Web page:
As a leader, it’s likely that you have had to deliver bad news. It can be extremely difficult to do well. This week we look at practical ways to deliver negative news, and hopefully not become the messenger that gets shot in the process.
Hello and welcome to episode 38 of the Leadership Today Podcast where each week we tackle one of today’s biggest leadership challenges. This week we look at practical ways to deliver negative news, and hopefully not become the messenger that gets shot in the process.
No doubt you’ve heard the saying “Don’t shoot the messenger”. You might think it’s just another saying, but recent research suggests that is exactly what we do. Through a series of experiments the researchers at Harvard found that people end up not liking those who bear bad news, even when the person wasn’t the decision maker. And the impact is literally on ratings of the messenger - people don’t end up thinking any less of another representative standing next to the messenger while the bad news is shared. The effect of people disliking the messenger is particularly strong when the bad news isn’t expected or doesn’t make complete sense to the person receiving the news. The researchers saw such news as challenging our assumptions that the world is “just, predictable, and comprehensible”. In such circumstances we tend to question the motives of the messenger - what are they really trying to do, and what are they getting out of it?
Once the bad news is delivered, people may be less likely to then want to interact with the messenger, but the messenger is often the very person who is best placed to offer support for next steps.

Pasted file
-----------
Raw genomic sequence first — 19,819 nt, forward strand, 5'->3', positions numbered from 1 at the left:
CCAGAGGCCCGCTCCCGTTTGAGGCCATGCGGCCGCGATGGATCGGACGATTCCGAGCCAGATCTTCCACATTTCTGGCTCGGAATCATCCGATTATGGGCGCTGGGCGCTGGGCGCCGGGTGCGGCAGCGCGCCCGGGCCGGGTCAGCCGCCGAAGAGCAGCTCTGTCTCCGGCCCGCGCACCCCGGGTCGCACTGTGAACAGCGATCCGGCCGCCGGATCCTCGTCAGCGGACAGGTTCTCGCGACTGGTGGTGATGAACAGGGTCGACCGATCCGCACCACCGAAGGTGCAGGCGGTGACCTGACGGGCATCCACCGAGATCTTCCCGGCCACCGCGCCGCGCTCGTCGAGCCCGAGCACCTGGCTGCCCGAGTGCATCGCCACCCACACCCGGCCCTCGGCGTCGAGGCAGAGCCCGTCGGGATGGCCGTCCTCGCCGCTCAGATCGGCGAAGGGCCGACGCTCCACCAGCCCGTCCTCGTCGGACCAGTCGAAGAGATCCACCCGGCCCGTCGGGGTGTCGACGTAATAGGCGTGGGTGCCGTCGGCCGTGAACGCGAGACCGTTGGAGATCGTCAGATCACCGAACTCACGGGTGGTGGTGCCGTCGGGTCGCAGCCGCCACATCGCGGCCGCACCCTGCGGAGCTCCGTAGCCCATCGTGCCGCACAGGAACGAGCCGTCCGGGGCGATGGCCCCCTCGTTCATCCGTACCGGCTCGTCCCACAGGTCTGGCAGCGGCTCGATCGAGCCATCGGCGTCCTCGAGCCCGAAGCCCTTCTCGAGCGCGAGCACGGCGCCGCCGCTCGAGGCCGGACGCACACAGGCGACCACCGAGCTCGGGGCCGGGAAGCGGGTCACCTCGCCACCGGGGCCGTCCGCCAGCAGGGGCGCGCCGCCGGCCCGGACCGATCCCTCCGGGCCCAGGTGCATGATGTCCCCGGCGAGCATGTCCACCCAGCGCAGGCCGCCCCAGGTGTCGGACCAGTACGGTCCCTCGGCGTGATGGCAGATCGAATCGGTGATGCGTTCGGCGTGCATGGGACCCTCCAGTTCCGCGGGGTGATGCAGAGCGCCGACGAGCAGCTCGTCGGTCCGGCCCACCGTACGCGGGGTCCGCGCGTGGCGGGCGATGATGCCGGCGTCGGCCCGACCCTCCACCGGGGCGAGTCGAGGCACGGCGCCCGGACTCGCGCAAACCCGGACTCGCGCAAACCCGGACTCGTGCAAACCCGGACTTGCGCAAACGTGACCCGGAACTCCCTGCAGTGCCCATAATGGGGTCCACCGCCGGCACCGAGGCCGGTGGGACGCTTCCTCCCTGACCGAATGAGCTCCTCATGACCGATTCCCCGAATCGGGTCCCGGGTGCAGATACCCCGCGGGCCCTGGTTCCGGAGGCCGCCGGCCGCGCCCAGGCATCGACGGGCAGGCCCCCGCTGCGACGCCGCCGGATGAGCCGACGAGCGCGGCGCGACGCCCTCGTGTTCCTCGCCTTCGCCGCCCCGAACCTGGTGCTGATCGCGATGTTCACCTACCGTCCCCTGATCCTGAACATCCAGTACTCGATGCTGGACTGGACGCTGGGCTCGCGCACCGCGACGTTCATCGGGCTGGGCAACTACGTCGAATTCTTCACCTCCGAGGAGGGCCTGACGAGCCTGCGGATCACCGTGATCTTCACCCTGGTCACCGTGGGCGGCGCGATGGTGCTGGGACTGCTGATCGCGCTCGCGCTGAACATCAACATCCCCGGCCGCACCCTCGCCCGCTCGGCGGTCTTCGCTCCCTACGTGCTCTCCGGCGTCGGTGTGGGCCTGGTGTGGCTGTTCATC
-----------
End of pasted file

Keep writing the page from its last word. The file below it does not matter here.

As a leader, the most difficult news I had to deliver was making people redundant - people I knew well and liked that we had to let go for reasons entirely out of their control. We had about as good a process as we could around that, but the relationships with the individuals were permanently damaged. Just like the research suggested, they naturally thought less of me as the messenger. After all, who wants to keep in touch with the person who made them redundant?
But there are some steps we can take to help avoid being the messenger that gets shot:
Be direct and clear - it can be tempting to try to soften the news, but just end up making it less clear. What are the fewest words you can use to distil the message down to the core.
Let them know the reasons behind the decision or information - be honest about what you do and don’t know.
Let them know how you feel and your motives - you are a human being delivering a message to another human being.
It’s not about you - conveying the message is primarily about them, so don’t make it about you.
Acknowledge the emotions - that the news is likely to impact them, and that’s perfectly understandable.
Check in for understanding - ask them to share the news in their own words and clarify anything that isn’t clear.
Commit to supporting them - let them know that you’re here to help.
Look after yourself - sharing bad news can knock you around, so find others who can support you.
If we follow each of these steps, we’re in a much better position to deliver negative news in a way where people can hear it, process it, and then seek additional support.